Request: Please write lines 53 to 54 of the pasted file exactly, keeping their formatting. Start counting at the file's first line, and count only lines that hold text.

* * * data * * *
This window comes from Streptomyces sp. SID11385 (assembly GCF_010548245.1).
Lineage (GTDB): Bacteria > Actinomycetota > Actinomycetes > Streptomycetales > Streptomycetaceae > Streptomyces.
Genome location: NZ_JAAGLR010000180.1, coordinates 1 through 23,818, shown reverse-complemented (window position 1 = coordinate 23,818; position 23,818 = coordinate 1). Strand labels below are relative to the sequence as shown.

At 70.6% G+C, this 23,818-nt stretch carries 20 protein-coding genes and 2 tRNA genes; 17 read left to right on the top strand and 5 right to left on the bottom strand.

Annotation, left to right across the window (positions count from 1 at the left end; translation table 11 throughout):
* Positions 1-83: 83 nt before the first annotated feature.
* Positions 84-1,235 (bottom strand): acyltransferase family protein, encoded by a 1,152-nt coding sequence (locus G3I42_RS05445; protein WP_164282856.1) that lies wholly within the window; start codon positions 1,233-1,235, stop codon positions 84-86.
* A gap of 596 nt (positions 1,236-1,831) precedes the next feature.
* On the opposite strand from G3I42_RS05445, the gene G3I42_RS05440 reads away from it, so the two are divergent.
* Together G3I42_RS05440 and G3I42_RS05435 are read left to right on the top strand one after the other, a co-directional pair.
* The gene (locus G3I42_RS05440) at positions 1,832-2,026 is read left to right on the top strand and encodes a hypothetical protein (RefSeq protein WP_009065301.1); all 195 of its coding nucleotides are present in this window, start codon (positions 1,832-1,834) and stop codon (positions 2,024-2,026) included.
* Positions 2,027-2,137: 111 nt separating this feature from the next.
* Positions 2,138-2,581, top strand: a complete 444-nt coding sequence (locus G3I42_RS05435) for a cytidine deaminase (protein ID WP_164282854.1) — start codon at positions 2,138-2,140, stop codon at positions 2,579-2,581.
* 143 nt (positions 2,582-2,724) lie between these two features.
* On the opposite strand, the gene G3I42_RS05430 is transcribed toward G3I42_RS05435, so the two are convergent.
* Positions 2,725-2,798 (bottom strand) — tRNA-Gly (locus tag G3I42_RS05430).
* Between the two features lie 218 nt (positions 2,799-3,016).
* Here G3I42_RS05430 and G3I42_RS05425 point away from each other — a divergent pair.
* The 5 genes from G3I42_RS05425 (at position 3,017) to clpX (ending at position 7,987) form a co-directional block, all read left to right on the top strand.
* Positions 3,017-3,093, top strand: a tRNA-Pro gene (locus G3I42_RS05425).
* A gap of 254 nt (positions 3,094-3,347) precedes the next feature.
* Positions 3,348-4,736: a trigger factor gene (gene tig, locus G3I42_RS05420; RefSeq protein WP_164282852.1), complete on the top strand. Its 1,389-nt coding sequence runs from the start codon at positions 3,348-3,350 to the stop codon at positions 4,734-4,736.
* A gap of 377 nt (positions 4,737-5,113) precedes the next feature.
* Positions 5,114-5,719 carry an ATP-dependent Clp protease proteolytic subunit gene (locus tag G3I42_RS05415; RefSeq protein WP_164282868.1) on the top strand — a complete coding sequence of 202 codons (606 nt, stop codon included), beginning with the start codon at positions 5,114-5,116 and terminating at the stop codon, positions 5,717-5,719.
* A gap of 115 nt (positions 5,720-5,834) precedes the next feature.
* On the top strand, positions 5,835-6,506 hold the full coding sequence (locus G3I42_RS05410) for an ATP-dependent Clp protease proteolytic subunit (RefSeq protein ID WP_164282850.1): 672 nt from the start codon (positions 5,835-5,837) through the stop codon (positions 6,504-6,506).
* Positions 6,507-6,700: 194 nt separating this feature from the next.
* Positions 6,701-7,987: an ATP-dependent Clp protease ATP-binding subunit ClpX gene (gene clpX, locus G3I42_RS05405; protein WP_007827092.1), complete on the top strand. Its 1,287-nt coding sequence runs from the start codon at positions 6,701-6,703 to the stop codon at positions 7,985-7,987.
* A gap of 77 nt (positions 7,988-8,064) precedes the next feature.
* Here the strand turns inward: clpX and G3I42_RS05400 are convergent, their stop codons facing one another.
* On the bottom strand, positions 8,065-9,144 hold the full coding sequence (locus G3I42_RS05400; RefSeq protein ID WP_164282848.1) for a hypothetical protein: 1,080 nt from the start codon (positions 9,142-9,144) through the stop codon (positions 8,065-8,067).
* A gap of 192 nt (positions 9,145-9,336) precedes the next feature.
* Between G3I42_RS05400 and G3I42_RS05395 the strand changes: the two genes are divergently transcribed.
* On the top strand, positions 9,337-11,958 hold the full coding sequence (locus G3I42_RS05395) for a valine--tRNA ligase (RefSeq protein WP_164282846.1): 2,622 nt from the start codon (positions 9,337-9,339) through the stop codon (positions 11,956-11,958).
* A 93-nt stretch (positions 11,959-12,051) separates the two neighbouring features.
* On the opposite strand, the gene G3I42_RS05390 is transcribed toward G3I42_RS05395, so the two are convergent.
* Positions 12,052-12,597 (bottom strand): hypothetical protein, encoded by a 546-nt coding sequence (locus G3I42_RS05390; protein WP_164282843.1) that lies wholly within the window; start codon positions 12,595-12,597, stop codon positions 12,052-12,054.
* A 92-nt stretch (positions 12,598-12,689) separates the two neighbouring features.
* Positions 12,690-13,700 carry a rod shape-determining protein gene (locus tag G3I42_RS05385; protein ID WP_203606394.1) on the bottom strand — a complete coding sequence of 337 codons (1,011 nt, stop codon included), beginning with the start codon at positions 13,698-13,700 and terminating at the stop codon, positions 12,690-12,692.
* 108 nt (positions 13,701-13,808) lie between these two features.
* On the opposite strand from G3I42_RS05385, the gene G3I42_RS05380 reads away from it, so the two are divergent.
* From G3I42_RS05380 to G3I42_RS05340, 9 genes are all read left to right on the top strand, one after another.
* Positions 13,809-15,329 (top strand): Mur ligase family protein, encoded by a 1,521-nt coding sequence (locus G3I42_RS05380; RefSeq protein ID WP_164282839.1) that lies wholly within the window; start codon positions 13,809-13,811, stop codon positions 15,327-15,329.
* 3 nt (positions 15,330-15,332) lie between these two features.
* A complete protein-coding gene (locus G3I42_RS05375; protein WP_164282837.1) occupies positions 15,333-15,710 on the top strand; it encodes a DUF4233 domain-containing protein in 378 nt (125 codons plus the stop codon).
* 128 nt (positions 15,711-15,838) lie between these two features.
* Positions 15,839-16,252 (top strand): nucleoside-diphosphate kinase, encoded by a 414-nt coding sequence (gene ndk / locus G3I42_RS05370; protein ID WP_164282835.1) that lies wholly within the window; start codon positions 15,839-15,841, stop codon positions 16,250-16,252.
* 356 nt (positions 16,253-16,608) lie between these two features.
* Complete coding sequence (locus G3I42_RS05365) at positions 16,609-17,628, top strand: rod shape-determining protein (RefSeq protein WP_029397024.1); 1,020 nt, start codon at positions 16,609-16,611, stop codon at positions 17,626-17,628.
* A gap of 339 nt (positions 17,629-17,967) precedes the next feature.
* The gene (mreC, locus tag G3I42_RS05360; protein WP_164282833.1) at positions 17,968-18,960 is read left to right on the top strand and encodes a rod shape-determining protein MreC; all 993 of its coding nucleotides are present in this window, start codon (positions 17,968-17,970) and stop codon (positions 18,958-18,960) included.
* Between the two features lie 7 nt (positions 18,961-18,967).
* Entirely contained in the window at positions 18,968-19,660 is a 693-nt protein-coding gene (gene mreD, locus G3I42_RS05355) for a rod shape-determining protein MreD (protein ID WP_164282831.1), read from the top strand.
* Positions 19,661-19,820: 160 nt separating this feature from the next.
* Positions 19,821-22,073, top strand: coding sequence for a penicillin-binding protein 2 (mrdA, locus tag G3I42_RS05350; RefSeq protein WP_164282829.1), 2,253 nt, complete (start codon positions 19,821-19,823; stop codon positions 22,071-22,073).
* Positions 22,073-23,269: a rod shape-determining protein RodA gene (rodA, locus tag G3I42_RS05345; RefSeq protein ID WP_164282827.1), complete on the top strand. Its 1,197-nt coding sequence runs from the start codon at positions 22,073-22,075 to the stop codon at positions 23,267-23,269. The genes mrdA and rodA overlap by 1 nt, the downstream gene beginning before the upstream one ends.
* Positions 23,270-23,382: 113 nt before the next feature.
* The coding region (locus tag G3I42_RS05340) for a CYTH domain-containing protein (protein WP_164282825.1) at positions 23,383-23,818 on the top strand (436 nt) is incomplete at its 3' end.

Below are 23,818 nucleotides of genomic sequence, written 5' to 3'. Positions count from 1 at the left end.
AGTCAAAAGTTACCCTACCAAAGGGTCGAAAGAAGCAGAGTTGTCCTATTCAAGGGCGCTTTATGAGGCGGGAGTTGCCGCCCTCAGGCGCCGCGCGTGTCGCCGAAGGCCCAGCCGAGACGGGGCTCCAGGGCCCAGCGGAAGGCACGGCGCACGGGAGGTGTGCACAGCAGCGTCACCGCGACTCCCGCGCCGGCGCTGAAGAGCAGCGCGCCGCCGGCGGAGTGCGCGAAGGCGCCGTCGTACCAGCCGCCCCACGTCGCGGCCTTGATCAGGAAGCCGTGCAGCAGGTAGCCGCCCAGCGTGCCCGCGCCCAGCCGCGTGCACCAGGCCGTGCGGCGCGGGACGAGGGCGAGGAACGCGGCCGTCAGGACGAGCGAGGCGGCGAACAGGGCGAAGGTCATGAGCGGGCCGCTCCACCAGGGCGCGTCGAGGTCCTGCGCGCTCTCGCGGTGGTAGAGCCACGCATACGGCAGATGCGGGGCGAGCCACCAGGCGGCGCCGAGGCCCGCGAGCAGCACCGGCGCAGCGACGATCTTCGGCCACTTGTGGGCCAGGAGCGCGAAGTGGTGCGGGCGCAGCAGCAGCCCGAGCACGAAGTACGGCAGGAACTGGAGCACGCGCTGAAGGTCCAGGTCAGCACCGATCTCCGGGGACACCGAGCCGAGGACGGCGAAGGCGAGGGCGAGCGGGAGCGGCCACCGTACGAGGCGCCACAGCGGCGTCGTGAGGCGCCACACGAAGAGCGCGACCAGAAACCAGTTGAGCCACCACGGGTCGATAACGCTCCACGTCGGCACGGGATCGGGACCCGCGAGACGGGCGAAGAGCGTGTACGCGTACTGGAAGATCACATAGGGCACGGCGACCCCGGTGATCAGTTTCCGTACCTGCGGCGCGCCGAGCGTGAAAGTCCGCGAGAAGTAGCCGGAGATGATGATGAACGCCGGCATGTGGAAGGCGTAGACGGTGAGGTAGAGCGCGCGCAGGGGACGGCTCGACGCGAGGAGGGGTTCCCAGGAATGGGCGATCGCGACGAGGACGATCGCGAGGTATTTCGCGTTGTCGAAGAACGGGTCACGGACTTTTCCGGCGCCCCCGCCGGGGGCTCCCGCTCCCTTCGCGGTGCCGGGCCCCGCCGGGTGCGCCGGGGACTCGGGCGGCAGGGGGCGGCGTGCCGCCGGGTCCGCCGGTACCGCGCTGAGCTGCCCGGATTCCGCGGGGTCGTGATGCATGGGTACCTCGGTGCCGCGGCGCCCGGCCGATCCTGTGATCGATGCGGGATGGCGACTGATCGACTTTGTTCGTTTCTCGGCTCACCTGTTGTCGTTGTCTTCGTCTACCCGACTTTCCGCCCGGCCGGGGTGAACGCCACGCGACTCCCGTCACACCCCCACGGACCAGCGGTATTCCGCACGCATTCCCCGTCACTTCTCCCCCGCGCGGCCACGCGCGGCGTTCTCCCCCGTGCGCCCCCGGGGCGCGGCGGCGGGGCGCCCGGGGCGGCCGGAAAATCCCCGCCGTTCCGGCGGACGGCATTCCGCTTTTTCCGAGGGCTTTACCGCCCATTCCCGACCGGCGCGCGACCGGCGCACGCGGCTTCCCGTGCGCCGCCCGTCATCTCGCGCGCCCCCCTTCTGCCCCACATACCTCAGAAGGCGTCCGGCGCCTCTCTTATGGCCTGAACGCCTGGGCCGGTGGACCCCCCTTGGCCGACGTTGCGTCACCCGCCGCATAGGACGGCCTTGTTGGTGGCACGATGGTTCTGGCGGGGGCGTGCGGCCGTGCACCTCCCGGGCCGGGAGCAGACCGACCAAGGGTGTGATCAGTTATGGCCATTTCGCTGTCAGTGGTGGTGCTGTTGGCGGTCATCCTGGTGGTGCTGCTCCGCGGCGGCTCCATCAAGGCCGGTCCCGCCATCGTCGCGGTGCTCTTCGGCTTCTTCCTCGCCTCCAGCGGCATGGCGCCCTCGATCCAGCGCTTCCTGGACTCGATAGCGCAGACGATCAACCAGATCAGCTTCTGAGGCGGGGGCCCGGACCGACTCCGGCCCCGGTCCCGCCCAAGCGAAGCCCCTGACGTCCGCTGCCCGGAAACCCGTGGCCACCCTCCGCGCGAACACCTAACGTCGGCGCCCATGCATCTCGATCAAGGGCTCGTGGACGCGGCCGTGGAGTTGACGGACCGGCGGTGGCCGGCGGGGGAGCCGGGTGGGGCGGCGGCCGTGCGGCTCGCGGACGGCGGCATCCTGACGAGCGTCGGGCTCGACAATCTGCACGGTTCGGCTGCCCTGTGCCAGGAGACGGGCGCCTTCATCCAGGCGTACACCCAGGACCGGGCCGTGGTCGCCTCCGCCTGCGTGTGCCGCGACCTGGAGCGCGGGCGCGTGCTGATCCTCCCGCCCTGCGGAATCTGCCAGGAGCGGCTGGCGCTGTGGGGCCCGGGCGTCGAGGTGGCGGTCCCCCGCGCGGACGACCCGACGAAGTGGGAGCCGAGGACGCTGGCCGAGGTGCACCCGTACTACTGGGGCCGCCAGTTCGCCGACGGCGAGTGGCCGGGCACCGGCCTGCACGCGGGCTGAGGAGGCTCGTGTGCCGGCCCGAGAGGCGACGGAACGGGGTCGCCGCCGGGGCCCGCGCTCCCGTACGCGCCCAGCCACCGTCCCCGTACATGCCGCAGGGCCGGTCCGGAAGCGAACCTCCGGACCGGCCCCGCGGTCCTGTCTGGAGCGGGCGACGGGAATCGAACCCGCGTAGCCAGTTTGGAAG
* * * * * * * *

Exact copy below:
* Entirely contained in the window at positions 18,968-19,660 is a 693-nt protein-coding gene (gene mreD, locus G3I42_RS05355) for a rod shape-determining protein MreD (protein ID WP_164282831.1), read from the top strand.
* Positions 19,661-19,820: 160 nt separating this feature from the next.